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  1. #18
    Moderator cobalt's Avatar
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    Quote Originally Posted by cobalt View Post
    Maybe it would help if Visor and/or Dinkalot or Jumpsmash can explain to us all how one can accurately locate the kick point...
    Thank you for your question, Cobalt. Our Technical Support and other Specialists are at present busy with other Customer Service issues, and will get round to your question in a short while. In the meanwhile, please visit this site for further information and assistance:
    http://www.open2.net/diyscience/mangonel/index.html

    -From the KickPoint Technical Support Team.

    Ingest in jest...

  2. #19
    Regular Member visor's Avatar
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    ^^^

    Lol!

    From my understanding, the kickpoint or bend profile is not a static but a dynamic measure. Meaning you can't just bend the racket between your two hands to figure it. You actually have to hit hard with it to feel the flex point.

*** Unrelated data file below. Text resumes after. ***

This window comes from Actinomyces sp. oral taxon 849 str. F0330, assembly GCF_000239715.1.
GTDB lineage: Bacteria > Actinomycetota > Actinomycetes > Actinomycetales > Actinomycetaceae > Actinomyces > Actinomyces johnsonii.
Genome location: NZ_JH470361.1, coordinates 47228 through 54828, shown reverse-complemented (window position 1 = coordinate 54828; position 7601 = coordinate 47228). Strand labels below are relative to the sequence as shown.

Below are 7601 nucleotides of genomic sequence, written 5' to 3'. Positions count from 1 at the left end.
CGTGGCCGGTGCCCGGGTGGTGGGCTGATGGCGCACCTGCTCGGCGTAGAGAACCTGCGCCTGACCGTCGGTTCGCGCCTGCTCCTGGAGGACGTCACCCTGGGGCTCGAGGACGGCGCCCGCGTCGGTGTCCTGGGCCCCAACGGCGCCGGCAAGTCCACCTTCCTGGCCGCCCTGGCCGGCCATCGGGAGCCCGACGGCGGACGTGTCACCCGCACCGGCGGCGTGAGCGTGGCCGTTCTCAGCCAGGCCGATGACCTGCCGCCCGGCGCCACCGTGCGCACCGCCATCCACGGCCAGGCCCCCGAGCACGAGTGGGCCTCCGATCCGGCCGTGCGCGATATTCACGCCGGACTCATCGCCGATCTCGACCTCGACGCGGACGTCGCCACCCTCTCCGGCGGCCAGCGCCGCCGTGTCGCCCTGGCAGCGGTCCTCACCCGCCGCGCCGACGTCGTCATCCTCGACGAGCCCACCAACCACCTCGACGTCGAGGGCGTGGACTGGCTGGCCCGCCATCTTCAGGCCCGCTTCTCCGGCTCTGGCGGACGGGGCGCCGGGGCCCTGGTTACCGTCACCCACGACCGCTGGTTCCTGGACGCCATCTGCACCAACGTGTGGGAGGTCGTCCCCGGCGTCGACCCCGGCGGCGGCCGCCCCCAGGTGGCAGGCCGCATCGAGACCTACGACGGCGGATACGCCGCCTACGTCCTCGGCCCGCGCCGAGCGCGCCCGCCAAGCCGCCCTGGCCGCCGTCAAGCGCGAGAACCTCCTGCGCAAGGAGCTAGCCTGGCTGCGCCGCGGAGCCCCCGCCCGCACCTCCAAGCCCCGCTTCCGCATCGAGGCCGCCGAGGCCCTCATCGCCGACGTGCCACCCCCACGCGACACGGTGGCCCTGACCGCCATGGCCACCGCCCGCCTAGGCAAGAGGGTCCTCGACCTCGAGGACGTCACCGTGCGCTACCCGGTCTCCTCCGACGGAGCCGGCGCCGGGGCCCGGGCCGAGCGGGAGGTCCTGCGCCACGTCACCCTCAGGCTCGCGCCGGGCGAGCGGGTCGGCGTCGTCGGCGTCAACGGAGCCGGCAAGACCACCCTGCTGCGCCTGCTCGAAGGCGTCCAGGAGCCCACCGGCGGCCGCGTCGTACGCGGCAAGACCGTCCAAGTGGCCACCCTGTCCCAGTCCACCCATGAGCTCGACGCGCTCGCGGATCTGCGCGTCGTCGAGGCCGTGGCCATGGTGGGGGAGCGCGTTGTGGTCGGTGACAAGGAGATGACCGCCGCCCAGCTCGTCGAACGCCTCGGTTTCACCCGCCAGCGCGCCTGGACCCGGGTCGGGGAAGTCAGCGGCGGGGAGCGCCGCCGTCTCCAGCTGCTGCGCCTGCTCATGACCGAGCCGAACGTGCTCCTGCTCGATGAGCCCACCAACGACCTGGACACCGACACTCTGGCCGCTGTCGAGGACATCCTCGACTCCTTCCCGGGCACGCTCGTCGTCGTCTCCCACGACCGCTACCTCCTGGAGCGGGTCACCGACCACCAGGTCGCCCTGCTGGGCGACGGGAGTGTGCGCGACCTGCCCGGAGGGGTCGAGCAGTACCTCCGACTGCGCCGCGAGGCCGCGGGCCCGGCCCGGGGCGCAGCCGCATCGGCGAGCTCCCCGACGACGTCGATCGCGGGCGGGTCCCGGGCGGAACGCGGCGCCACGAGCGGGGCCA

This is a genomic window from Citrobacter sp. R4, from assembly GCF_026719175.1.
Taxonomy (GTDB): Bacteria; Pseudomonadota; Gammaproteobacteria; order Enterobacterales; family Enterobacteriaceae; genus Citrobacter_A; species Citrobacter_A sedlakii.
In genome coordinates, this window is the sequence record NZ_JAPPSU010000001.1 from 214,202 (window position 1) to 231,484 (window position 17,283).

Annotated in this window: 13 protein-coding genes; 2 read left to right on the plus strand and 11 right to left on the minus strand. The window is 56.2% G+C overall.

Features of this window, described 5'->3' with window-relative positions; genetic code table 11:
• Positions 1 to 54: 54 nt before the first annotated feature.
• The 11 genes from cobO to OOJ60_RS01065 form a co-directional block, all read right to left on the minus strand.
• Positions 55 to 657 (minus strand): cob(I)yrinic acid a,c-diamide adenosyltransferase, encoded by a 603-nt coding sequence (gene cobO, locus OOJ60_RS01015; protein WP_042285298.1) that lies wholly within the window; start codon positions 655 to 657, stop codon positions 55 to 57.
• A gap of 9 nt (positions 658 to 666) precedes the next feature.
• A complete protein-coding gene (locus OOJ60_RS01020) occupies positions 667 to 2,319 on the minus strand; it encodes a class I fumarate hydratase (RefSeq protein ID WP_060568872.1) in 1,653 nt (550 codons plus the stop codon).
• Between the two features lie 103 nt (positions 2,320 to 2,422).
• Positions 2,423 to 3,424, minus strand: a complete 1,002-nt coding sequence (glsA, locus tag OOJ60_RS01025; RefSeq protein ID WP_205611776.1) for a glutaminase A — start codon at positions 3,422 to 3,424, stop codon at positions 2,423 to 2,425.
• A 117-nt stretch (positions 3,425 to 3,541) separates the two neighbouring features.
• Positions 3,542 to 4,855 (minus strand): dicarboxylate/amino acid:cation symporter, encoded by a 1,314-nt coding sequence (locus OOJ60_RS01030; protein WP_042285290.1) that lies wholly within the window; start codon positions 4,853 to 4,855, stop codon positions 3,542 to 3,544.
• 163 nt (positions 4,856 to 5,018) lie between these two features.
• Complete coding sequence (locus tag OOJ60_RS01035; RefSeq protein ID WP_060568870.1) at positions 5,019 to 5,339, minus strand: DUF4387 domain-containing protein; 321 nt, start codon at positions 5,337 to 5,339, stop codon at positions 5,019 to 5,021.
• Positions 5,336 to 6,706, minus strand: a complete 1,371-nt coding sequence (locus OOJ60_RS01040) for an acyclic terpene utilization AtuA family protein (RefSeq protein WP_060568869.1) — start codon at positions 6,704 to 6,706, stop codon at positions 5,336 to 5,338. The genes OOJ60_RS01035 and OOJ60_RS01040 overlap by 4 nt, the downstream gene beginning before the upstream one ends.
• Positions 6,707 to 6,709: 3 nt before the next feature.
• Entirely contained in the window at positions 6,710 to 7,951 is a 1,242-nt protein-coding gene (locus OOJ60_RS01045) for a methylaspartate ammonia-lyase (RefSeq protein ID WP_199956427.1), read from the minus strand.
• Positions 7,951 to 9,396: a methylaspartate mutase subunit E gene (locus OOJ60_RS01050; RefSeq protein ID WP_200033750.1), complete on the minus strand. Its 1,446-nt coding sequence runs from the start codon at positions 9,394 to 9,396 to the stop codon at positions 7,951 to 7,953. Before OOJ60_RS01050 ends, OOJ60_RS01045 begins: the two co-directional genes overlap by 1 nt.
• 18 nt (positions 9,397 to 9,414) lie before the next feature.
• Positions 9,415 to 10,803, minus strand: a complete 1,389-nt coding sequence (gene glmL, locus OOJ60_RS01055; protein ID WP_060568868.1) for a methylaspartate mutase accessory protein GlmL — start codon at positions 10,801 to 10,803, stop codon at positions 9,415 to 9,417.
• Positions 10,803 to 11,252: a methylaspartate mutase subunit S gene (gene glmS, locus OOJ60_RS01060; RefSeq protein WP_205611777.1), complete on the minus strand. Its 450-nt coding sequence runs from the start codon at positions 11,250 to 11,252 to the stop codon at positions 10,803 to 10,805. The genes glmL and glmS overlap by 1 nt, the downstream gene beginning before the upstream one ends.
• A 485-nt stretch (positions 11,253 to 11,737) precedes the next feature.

Having said that however, there are certain rackets with tapered shafts (technology borrowed from golf shaft design) that you can actually feel with your hand the separate joints of different diameter shafts as you run your fingers along the length of the shaft.

    Eg Panda Power rackets are designed with not just one but several kickpoints along the shaft, by joining 3 pieces of shafts of decreasing diameter from the handle to the T. Eg starting with something like 7.0mm diameter at the handle, to 6.7mm in the middle, to 6.5mm at the T. The idea of this design is that the shaft will flex more along the length of the thinner shaft and the flex profile can be designed to better take advantage of power and to be more suitable for a wider variety of swing styles and speeds.

    That's why the term bend profile is better to describe the shaft's dynamic behavior, rather than using kickpoint.
    Last edited by visor; 04-24-2011 at 12:36 AM.

  3. #20
    Regular Member jump-smash's Avatar
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    @visor
    hello ... I'm glad that you open a new thread here
    so we could discuss this interesting subject without being Out Of Topic